by Andre Mitchell
Special to the Tri-State Defender
Whenever Kevin “Lucky” Cheatham Jr. – the starting point guard for Ridgeway Middle School – performs on the basketball court, Kevin Cheatham Sr. counts it as another sheer blessing. A devoted-yet-humble father, he cherishes each moment he gets to watch his son grow and develop.
|Ridgeway Middle School point guard Kevin “Lucky” Cheatham Jr. says his dad, Kevin Cheatham Sr., is the most influential person in his life. (Courtesy photo)|
Cheatham the father says Cheatham the son’s endearing qualities include an attitude and desire to work and improve on the court, in the classroom and at home. Now that’s a trifecta.
“One of the things my wife, Aisha, and I do to help our son be a better student-athlete and prepare for future challenges is help teach and stress the importance of time management and making good decisions,” Cheatham said.
“We tell him constantly, ‘Sacrifice is the key to getting better as a student, as a player and as a person. You must be willing to sacrifice the video games, the hanging-out with your friends, etc., in order to take care of your business.’”
Cheatham said the game plan is to instill Kevin Jr., eighth-grade Honors student, with good values and keep him preoccupied with responsibilities.
“ From the moment he gets out of bed in the morning, his time is fully occupied with constructive things to do from school, basketball, and chores at home to lying down, at night, to rest,” Cheatham said.
Does he have any major concerns about “Lucky” playing at the high school level?
“I don’t foresee any major issues other than him adjusting to the speed of the game, the strength and possibly the size of players,” said Cheatham. “But as for skill of the game and basketball IQ, I’m confident he’ll do better than I can even imagine.”
Tri-State Defender: What encouraging words can you offer for parents who have children participating in youth sports?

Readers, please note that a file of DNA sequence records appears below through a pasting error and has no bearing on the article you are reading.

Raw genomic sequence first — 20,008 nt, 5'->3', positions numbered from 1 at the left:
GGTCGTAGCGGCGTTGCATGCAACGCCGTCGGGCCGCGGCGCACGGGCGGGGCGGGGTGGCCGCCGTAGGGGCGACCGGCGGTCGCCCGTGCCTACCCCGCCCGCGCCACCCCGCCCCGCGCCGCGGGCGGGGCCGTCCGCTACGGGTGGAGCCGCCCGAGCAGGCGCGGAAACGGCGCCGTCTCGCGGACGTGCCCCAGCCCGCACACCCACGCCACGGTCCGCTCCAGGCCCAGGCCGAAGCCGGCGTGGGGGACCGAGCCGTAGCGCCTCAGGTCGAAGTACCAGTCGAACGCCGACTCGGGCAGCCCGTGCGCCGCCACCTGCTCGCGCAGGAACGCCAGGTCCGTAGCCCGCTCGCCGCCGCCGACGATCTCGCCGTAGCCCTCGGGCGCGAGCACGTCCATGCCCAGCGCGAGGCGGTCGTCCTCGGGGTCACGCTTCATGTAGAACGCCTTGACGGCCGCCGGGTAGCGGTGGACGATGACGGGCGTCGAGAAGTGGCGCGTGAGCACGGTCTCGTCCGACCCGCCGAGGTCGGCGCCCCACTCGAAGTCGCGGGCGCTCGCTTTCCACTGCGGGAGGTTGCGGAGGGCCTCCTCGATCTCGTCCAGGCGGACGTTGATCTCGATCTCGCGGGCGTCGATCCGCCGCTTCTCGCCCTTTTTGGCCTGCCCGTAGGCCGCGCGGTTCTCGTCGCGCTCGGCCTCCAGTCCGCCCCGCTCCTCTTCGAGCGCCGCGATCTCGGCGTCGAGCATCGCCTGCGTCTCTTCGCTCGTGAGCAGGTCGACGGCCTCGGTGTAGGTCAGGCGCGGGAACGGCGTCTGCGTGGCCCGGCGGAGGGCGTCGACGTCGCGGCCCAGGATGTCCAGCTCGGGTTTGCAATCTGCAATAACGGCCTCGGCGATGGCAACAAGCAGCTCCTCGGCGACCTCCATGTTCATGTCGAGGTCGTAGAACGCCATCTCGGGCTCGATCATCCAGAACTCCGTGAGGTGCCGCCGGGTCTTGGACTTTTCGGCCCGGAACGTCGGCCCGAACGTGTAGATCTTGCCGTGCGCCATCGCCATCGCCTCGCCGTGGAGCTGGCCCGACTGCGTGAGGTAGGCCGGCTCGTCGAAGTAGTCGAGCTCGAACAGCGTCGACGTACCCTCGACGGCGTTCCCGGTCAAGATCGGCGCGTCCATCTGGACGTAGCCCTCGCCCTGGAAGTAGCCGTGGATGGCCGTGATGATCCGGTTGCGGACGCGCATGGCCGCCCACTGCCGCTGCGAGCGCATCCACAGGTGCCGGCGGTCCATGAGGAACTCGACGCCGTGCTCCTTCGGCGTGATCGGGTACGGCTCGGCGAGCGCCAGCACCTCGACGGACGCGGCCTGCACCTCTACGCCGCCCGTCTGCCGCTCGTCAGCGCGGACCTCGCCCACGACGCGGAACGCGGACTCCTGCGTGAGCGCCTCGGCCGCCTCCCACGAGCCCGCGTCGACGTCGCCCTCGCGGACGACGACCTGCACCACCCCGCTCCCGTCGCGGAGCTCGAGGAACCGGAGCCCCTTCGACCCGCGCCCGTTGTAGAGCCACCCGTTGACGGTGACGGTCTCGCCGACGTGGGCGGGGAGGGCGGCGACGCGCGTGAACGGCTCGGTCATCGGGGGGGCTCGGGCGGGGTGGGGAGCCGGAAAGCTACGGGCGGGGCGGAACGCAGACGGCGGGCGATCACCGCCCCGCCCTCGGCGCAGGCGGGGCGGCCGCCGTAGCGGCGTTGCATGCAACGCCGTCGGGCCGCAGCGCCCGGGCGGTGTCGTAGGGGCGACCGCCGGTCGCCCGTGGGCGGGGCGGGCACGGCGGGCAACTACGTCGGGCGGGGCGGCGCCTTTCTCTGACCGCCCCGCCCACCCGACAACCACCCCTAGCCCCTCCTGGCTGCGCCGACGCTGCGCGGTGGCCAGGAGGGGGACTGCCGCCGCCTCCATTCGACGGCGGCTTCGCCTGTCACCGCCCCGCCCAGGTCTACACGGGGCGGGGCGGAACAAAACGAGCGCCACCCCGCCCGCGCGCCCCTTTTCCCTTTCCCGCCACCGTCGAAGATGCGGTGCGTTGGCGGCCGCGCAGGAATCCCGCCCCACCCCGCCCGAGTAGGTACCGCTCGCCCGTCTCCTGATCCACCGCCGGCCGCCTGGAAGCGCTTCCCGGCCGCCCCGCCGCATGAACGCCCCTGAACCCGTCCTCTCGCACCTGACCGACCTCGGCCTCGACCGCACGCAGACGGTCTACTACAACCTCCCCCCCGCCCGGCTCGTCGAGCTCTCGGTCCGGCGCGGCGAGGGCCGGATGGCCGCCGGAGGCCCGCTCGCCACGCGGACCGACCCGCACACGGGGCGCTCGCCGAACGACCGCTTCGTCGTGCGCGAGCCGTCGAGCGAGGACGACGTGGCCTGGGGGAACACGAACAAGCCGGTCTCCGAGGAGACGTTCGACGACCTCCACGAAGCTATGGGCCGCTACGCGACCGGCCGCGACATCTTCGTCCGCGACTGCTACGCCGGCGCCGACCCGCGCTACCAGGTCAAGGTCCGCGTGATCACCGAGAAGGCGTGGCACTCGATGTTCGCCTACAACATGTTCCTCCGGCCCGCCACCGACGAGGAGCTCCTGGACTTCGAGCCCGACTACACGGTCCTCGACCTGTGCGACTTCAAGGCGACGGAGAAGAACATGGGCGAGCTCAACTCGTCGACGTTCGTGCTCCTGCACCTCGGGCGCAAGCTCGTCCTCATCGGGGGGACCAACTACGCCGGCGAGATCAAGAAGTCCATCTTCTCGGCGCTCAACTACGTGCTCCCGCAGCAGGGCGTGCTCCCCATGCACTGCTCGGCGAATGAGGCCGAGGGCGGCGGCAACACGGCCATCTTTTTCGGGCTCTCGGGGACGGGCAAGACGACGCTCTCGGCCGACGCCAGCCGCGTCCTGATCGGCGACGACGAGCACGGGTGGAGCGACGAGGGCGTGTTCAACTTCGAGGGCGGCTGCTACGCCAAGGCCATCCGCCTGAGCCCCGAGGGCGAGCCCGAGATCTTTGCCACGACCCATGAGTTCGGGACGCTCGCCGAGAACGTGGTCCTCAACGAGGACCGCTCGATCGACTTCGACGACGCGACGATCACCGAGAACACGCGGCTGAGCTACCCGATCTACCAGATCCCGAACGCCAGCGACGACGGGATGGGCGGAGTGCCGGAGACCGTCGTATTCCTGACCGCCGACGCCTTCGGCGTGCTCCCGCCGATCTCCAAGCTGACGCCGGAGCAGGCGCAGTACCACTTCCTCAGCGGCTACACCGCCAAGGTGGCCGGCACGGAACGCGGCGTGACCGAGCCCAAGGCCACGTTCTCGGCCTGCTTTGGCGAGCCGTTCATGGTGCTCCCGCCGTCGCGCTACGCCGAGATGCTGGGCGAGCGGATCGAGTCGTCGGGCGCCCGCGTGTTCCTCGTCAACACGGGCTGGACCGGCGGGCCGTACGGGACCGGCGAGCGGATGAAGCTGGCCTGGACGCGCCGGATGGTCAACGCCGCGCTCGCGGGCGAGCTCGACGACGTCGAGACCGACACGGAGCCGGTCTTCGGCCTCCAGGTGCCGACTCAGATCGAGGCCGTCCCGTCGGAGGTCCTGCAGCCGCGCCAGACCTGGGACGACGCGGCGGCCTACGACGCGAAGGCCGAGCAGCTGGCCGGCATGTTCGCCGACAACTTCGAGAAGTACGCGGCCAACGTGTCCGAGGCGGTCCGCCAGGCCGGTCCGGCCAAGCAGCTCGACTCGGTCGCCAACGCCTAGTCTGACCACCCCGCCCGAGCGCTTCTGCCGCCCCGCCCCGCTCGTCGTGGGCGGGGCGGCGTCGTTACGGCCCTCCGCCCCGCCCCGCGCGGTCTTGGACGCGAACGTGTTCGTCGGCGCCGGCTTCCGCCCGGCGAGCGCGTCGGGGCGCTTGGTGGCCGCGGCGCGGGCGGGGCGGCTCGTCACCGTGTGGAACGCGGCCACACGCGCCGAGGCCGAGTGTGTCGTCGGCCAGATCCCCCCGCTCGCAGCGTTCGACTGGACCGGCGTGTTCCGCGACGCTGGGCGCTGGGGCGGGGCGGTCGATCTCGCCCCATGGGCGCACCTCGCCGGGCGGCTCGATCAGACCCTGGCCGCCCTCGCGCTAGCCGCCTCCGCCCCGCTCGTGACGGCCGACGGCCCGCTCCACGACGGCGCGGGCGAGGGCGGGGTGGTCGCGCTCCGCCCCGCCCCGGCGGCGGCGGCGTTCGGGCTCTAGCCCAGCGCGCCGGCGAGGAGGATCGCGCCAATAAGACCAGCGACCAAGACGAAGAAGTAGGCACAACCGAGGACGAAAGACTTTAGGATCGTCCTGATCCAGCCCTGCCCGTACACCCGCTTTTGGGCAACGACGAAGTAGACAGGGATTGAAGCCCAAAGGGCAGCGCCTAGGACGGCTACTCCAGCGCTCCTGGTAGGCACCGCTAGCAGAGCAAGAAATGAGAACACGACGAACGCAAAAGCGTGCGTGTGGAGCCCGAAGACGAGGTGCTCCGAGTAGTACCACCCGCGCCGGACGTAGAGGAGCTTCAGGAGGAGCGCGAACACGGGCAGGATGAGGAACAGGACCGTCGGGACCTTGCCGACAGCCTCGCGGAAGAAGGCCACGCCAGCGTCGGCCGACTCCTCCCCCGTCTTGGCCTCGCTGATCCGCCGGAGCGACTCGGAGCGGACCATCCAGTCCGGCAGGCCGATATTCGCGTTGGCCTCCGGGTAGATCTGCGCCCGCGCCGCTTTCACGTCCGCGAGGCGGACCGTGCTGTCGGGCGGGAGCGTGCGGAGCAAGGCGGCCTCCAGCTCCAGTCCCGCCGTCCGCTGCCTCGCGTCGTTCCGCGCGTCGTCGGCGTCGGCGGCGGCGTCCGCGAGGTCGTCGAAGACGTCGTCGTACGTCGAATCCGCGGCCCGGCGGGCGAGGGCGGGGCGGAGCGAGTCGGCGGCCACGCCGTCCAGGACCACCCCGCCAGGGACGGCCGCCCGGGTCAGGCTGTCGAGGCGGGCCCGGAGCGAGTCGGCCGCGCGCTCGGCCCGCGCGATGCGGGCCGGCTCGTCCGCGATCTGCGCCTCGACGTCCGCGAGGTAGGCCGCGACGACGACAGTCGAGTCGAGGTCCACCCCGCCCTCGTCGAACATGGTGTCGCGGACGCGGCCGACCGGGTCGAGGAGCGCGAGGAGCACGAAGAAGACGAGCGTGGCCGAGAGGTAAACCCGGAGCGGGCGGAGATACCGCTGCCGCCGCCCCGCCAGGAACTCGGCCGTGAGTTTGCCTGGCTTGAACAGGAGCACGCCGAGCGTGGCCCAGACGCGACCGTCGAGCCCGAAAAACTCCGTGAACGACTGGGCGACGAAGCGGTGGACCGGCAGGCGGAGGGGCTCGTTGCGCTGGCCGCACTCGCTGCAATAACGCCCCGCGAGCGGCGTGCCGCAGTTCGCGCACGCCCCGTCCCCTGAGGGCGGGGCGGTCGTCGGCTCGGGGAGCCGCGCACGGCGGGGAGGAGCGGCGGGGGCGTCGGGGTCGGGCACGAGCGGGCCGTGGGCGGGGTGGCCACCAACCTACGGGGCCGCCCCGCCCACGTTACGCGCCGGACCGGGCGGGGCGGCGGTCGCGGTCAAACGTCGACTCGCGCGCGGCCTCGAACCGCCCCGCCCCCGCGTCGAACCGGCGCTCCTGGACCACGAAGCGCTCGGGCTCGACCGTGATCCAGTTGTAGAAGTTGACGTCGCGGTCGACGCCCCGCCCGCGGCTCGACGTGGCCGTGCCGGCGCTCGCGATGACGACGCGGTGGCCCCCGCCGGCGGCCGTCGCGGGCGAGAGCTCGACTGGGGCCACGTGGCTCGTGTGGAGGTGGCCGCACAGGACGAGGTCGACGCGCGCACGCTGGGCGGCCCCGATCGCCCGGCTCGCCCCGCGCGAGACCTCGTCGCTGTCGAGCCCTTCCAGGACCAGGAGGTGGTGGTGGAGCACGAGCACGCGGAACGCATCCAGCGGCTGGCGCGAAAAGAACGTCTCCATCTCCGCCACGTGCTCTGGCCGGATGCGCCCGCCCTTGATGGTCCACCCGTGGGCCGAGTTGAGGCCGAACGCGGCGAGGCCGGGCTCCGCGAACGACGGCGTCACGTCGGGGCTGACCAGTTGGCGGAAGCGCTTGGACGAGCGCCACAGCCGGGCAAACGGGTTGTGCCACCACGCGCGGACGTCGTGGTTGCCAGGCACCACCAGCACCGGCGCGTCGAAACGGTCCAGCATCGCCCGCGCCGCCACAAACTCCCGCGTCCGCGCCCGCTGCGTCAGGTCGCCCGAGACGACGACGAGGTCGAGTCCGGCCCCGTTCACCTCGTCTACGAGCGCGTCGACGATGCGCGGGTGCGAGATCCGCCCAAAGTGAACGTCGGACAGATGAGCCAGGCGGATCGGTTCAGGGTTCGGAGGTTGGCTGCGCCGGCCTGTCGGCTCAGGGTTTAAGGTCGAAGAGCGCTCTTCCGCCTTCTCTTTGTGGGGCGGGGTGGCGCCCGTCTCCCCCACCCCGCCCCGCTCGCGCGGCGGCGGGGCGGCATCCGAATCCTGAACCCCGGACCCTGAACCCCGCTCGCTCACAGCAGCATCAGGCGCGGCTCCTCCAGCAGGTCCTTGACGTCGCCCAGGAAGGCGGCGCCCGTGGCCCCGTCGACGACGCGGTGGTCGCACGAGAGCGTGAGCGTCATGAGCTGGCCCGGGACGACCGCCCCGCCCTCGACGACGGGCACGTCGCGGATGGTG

Kevin Cheatham Sr.: I encourage parents to never let anyone tell them what cannot be accomplished. I often tell my son to trust God and not man, because man and woman lie, but God doesn’t lie.
Also, I encourage parents to stress to their son or daughter that it takes a lot of hard work, being good at anything is not easy, although the rewards are priceless. The road to success is often a long process, rewarding, but a long process never-the-less.
I envision one day my son signing on with the Division-1 college of his choice, yet that’s just one of several goals. First, he has to graduate middle, then high school. He will, one day, soon.
Middle school prep athlete of the week
Name: Kevin “Lucky” Cheatham Jr.
Position: Point guard
Favorite subject: Math
College preference: (no particular order): Kentucky, Memphis or Duke
Tri-State Defender: What do you enjoy most about playing basketball?
Kevin “Lucky” Cheatham Jr.: Playing together with my teammates, sharing the ball and having fun learning the game and trying to win.
TSD: What do you expect to accomplish this year as a member of the team?
Lucky: I expect to do well and help my teammates play well enough to win it all, the MAM Christmas Tournament, the MIAA city and TMSAA (state) championship.
TSD: Who’s your favorite teacher?
Lucky: Dr. Gordon
TSD: Who’s the most influential person in your life?
Lucky: My dad
TSD: What do you want to become professionally for a career?
Lucky: My primary plan is to play basketball professionally in the NBA; my secondary plan is to become a sports agent.
TSD: What do you say to young guys who want to one day be in your shoes?
Lucky: Work hard in everything that you do and know that you have to take it seriously, everyday, all day!